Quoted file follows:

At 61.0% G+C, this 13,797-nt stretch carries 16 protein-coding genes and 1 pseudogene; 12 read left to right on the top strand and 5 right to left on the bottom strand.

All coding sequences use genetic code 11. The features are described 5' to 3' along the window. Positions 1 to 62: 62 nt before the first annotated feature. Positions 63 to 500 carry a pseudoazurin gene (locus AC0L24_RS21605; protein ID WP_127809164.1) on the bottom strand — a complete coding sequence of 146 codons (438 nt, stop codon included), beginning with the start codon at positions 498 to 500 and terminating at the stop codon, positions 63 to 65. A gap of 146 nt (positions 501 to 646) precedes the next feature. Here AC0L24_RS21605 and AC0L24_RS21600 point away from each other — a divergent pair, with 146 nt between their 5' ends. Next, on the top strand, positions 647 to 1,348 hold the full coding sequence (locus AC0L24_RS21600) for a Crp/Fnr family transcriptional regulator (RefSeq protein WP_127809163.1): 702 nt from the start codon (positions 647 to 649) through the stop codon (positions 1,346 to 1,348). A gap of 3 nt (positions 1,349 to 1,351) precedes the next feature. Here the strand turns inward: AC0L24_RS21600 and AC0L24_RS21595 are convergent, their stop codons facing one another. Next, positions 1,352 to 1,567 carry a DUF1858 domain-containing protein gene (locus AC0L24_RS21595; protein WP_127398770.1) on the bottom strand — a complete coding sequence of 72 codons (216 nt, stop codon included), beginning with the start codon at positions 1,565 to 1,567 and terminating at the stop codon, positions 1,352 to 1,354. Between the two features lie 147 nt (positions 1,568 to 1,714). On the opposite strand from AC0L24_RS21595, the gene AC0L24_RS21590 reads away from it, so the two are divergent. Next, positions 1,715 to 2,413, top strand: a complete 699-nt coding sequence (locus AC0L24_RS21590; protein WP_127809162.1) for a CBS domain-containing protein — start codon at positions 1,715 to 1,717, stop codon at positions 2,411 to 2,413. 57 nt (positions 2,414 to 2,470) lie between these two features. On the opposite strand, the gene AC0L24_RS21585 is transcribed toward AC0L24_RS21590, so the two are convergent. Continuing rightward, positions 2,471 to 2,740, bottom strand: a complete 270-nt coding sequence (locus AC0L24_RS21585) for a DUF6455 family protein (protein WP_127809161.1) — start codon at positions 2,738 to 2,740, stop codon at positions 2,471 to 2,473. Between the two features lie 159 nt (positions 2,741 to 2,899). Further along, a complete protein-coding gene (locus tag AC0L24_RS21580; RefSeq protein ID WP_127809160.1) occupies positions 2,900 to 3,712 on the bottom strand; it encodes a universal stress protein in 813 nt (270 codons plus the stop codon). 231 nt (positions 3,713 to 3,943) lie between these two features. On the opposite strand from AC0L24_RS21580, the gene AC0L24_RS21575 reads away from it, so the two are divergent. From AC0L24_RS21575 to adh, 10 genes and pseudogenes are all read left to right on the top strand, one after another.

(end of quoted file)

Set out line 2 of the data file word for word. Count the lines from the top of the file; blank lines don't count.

All coding sequences use genetic code 11. The features are described 5' to 3' along the window. Positions 1 to 62: 62 nt before the first annotated feature. Positions 63 to 500 carry a pseudoazurin gene (locus AC0L24_RS21605; protein ID WP_127809164.1) on the bottom strand — a complete coding sequence of 146 codons (438 nt, stop codon included), beginning with the start codon at positions 498 to 500 and terminating at the stop codon, positions 63 to 65. A gap of 146 nt (positions 501 to 646) precedes the next feature. Here AC0L24_RS21605 and AC0L24_RS21600 point away from each other — a divergent pair, with 146 nt between their 5' ends. Next, on the top strand, positions 647 to 1,348 hold the full coding sequence (locus AC0L24_RS21600) for a Crp/Fnr family transcriptional regulator (RefSeq protein WP_127809163.1): 702 nt from the start codon (positions 647 to 649) through the stop codon (positions 1,346 to 1,348). A gap of 3 nt (positions 1,349 to 1,351) precedes the next feature. Here the strand turns inward: AC0L24_RS21600 and AC0L24_RS21595 are convergent, their stop codons facing one another. Next, positions 1,352 to 1,567 carry a DUF1858 domain-containing protein gene (locus AC0L24_RS21595; protein WP_127398770.1) on the bottom strand — a complete coding sequence of 72 codons (216 nt, stop codon included), beginning with the start codon at positions 1,565 to 1,567 and terminating at the stop codon, positions 1,352 to 1,354. Between the two features lie 147 nt (positions 1,568 to 1,714). On the opposite strand from AC0L24_RS21595, the gene AC0L24_RS21590 reads away from it, so the two are divergent. Next, positions 1,715 to 2,413, top strand: a complete 699-nt coding sequence (locus AC0L24_RS21590; protein WP_127809162.1) for a CBS domain-containing protein — start codon at positions 1,715 to 1,717, stop codon at positions 2,411 to 2,413. 57 nt (positions 2,414 to 2,470) lie between these two features. On the opposite strand, the gene AC0L24_RS21585 is transcribed toward AC0L24_RS21590, so the two are convergent. Continuing rightward, positions 2,471 to 2,740, bottom strand: a complete 270-nt coding sequence (locus AC0L24_RS21585) for a DUF6455 family protein (protein WP_127809161.1) — start codon at positions 2,738 to 2,740, stop codon at positions 2,471 to 2,473. Between the two features lie 159 nt (positions 2,741 to 2,899). Further along, a complete protein-coding gene (locus tag AC0L24_RS21580; RefSeq protein ID WP_127809160.1) occupies positions 2,900 to 3,712 on the bottom strand; it encodes a universal stress protein in 813 nt (270 codons plus the stop codon). 231 nt (positions 3,713 to 3,943) lie between these two features. On the opposite strand from AC0L24_RS21580, the gene AC0L24_RS21575 reads away from it, so the two are divergent. From AC0L24_RS21575 to adh, 10 genes and pseudogenes are all read left to right on the top strand, one after another.